Addendum 6/1/12: After further discussion with the author of the KLI article, he reminded me that links in the comment section give more than anecdotal information, including this article in the Southern Medical Journal.

*KLI focuses on the Dominionists’ Seven Spheres of Influence.

Photo credit: AJC1

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9 thoughts on “Claims that Prayer Cures Disease

  1. The cure/prevention rate for such diseases as TB, malaria, measles, and many others is high when modern medical/scientific methods are used. The statistics are there for anyone who’s interested. What’s the cure/prevention rate for these diseases when the only intervention is prayer? Where are the statistics or empirical evidence to back any such claims? Prayer advocates will claim that because prayer is a “supernatural” phenomenon, it’s not amenable to such worldly undertakings. Or that it’s not nice to challenge God; we simply have to have faith. Well, I do have faith – in my doctor’s knowledge, experience and abilities and in the wealth of modern medicines and procedures available to her.

    • I submit that you do NOT have faith in your doc. There’s a spectrum of decision-making techniques available to you. In order of reliability, they are: (1) logic, (2) reason, (3) confidence (in things), (4) trust (in people), (5) chance, (6) obedience, (7) hope, and, last and least (8) faith. What you have is at a minimum trust, and possibly reason if you’ve got a track record to go on. What you do NOT have is faith, which is belief in the absence of any evidence and frequently in the face of evidence to the contrary, which is why faith is the world’s absolute worst decision-making method.

    • As for it not being nice to challenge God, I’ve seen Bible quotes that make this point.

      Fair enough, but either God gets a pass or we can test claims about God. You can’t have it both ways.

  2. Aside from being asked my faith status (though I’m not sure how this affects one’s ability to evaluate evidence) …

    Your faith status is critical to evaluating evidence. For a true believer, only evidence for the effectiveness of prayer counts, evidence against does not.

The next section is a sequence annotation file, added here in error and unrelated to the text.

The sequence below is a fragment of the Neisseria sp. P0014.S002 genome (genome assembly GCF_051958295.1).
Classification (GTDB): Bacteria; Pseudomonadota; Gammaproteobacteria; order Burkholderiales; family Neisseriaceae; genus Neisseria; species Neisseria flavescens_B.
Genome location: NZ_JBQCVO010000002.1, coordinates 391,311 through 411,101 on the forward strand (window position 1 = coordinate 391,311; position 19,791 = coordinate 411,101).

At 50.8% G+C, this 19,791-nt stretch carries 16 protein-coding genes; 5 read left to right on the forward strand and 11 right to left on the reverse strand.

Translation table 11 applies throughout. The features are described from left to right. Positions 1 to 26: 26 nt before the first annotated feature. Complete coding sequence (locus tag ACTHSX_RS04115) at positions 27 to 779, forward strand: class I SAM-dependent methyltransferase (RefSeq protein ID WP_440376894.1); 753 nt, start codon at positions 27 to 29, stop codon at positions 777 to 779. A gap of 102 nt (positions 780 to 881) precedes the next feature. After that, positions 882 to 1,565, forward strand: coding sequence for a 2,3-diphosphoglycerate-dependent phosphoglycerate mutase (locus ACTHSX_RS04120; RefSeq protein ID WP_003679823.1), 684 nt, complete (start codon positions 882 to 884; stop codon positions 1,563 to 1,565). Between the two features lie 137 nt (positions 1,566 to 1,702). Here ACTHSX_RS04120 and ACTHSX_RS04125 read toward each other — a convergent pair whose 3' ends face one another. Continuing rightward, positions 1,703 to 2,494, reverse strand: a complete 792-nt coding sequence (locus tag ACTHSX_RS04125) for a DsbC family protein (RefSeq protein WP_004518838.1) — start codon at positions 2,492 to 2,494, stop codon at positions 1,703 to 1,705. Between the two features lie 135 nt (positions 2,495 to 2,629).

• Scientist: “I believe it because it’s true.”
      Religionist: “It’s true because I believe it.”

  3. And, as it happens, my own comment (much less polite than Bob’s) about how these all seemed like the kind of stories a con artist would make up got deleted. I had included one of my standard observations: “True believers have engaged in child rape, torture, mayhem, murder, and genocide, all for the greater glory of the Biblical God. What on Earth makes you think their consciences would bother them so much that they’d draw the line at mere lying, cheating, stealing, plagiarism, and forgery?” I guess they don’t draw the line at censorship, either.

    • (That web site is a bit wonky. Every time I post, I get a “didn’t work; try again” message, but it actually did work. I’m sorry to hear that you had bad luck with the censorship thing.)

  4. When I say I have faith in my doctor it’s precisely because of training, experience, knowledge and abilities. I certainly didn’t intend to imply that this was a biblical kind of faith. Perhaps I should have said “trust,” rather than “faith,” but I was trying to show the difference between unthinking religious/biblical faith and the kind of faith (i.e.: trust) in science/medicine.


    • Oh, I was pretty sure that was what you MEANT, Dave, but every time you use the word “faith” when what you MEANT was “trust”, you assist the religionists in their efforts to conflate the 2, thereby lending the word “faith” a respectability that it hasn’t earned and doesn’t deserve. I go into this at greater length in a series of blog postings beginning here:
      and ending here:
      If you have only limited time, just read the latter.